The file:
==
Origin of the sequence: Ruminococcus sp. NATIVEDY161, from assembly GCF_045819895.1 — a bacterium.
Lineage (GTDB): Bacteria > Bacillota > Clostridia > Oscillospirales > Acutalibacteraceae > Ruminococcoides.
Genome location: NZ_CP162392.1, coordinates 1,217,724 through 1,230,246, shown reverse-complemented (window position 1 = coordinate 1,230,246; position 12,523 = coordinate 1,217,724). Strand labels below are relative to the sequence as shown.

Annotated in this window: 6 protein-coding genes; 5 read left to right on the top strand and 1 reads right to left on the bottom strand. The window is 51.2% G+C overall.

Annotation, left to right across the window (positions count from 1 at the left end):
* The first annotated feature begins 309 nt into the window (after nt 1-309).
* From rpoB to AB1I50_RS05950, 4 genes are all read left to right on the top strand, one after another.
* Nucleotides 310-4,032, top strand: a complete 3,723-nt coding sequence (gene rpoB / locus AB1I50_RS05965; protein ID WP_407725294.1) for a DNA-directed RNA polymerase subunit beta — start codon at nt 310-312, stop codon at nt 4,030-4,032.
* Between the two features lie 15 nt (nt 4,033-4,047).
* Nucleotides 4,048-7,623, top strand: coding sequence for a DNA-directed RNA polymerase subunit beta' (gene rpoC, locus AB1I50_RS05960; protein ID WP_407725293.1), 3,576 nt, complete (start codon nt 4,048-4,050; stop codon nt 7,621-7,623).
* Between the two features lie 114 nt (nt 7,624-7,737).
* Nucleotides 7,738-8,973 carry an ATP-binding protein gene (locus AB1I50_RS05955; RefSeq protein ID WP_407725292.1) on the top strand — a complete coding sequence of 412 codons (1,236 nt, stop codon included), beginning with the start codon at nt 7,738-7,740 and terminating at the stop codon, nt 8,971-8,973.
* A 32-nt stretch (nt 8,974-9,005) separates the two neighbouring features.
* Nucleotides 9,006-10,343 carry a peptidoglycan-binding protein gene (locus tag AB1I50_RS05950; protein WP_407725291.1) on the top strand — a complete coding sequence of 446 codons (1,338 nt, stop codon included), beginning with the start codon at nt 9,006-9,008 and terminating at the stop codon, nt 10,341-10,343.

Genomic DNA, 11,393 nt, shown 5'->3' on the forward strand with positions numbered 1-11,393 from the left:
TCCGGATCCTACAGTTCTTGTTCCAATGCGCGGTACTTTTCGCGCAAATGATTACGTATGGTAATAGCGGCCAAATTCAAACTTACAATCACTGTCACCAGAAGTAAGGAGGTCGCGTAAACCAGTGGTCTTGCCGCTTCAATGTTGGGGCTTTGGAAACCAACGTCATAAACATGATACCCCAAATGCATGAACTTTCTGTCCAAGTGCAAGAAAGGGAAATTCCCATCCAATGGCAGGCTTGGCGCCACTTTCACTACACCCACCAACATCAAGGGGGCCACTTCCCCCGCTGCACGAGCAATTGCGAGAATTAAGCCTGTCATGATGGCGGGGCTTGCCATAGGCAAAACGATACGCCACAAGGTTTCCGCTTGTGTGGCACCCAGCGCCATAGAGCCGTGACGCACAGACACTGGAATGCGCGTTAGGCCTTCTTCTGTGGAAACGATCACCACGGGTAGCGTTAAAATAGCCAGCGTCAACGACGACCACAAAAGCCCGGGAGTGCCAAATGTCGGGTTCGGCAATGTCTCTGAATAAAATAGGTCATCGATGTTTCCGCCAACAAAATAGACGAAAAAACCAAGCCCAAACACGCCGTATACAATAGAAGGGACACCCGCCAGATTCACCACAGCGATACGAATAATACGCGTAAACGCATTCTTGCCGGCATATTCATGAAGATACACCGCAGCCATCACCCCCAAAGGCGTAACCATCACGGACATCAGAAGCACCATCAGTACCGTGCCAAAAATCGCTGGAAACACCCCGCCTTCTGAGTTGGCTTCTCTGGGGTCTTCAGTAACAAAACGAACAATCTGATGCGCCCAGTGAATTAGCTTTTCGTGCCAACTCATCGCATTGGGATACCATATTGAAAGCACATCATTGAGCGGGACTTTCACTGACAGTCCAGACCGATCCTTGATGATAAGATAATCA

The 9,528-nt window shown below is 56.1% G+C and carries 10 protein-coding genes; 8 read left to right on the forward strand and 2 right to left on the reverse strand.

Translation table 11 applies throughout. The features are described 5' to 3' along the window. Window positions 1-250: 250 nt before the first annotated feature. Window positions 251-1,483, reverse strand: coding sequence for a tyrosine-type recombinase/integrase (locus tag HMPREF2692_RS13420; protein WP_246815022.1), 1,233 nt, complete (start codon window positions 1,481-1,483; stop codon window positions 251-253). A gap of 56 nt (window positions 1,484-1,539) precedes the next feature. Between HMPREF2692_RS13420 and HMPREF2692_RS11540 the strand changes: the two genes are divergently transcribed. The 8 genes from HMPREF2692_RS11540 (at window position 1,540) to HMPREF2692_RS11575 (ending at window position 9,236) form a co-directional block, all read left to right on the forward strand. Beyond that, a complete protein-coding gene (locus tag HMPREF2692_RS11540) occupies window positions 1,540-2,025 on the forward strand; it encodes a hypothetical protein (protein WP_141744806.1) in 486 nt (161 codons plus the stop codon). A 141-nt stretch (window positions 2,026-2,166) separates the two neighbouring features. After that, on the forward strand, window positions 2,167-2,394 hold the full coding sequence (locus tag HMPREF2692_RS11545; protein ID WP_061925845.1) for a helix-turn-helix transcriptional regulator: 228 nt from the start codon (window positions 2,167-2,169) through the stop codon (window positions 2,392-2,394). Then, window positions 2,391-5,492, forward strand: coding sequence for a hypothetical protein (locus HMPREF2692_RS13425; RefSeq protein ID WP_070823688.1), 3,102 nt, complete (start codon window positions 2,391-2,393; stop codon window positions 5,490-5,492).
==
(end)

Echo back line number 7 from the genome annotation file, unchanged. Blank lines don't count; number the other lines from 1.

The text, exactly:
* From rpoB to AB1I50_RS05950, 4 genes are all read left to right on the top strand, one after another.